Good find. At first glance, it also appears to be the shortest OSI-approved license too.
I’m kind of surprised this is approved. How did OSI manage to interpret “usage” to also allow modification, distribution, and reselling? Being short is not in itself a good thing.
How is “usage of the works is permitted” unclear?
Well, the MIT license says “use, copy, modify, distribute, and sell”. For some reason they thought that saying you have permission to use the software wasn’t enough. So I thought it was common to interpret “usage” in the most narrow sense, which does not include the other rights listed by other licenses.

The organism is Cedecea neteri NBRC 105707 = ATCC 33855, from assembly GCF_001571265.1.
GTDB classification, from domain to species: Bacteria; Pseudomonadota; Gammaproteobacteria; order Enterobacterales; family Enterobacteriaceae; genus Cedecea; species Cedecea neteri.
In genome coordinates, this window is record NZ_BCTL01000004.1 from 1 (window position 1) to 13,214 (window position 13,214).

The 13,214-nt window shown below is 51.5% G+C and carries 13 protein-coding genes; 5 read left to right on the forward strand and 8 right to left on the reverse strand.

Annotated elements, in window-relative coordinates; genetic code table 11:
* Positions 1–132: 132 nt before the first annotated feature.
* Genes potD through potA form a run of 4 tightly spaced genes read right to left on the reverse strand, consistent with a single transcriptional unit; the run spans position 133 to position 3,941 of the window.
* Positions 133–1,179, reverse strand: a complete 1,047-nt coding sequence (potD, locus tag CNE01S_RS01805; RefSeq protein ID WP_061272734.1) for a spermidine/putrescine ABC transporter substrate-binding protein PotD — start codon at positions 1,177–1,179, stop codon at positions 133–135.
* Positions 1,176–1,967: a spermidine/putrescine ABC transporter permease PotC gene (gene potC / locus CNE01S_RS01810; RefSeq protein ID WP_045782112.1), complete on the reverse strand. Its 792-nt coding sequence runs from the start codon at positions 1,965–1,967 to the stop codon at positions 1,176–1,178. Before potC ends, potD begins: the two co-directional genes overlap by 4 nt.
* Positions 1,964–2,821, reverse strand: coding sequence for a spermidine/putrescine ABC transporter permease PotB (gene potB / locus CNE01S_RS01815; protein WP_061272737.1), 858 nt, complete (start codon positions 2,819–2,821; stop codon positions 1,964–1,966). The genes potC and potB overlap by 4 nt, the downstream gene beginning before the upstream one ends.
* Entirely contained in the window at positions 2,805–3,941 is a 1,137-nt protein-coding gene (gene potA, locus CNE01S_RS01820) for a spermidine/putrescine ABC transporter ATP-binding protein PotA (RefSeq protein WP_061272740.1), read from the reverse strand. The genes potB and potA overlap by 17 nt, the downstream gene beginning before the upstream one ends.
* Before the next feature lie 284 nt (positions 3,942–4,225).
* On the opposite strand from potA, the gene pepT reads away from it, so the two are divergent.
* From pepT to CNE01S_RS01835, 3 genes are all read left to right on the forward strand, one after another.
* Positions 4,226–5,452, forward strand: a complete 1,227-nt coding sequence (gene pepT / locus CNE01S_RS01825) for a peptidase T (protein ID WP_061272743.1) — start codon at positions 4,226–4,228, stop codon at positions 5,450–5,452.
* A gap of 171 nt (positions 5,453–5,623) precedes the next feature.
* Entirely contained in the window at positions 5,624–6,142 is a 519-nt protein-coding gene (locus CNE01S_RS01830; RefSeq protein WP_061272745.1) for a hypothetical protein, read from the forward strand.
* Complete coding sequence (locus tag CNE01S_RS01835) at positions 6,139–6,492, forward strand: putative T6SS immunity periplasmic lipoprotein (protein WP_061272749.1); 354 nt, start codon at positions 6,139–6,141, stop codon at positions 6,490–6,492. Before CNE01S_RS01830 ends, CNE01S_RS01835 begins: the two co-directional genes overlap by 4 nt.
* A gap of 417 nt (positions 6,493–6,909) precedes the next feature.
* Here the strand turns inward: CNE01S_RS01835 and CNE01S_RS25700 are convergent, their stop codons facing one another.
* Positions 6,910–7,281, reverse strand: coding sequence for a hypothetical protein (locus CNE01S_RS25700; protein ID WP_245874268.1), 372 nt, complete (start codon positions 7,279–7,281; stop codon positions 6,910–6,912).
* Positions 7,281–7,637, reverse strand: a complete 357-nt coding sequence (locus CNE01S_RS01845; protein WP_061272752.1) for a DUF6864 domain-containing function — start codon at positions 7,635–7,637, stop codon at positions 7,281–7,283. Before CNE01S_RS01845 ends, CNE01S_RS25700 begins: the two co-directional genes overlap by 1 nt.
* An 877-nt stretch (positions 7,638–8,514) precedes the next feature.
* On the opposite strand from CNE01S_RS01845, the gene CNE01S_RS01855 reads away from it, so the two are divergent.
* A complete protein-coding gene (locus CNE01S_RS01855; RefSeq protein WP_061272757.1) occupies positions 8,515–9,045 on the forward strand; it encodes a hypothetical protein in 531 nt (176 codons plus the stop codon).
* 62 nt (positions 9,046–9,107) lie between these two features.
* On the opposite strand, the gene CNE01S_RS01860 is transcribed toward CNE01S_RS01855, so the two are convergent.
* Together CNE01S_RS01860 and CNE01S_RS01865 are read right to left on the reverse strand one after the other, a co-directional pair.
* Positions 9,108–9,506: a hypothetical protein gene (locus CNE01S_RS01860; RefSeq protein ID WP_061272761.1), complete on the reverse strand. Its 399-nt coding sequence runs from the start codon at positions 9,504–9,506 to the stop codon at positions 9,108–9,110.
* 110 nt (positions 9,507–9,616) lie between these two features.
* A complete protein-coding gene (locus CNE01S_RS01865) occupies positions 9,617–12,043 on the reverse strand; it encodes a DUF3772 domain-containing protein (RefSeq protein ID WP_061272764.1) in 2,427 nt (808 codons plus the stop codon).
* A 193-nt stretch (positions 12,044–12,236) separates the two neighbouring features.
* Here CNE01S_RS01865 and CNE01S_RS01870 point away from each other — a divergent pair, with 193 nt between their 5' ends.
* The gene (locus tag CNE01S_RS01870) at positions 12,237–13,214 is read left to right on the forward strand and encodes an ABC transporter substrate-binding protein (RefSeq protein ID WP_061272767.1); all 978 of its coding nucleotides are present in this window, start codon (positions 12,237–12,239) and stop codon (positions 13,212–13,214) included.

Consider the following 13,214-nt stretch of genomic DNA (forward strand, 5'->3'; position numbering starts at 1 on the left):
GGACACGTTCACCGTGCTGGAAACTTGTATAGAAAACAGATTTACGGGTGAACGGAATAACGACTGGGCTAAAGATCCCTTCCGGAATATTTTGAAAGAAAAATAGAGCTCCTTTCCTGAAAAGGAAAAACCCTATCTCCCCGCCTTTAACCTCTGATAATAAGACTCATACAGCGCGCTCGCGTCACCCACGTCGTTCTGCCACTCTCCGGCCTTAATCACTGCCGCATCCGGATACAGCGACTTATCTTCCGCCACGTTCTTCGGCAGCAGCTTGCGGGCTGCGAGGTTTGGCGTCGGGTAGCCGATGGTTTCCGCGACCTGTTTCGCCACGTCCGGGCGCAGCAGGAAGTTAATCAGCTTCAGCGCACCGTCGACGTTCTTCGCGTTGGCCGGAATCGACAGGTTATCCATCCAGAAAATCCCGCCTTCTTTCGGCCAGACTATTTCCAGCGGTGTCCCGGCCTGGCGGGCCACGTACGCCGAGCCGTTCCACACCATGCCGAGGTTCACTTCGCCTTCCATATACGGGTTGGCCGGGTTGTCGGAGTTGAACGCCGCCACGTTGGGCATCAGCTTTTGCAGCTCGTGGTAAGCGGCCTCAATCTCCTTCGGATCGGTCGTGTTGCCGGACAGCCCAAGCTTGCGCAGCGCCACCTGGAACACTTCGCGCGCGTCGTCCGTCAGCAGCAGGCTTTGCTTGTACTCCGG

I assume I’m not writing anything you don’t already know; but, for anyone reading who doesn’t know, a holder of a copyright gets a limited set of exclusive rights. Those rights are “exclusive” in that the rest of us could use the work to do certain things; but, we aren’t permitted to, except with the copyright holder’s permission.
This license gives permission.
The MIT license might be— strictly speaking— a more limited license?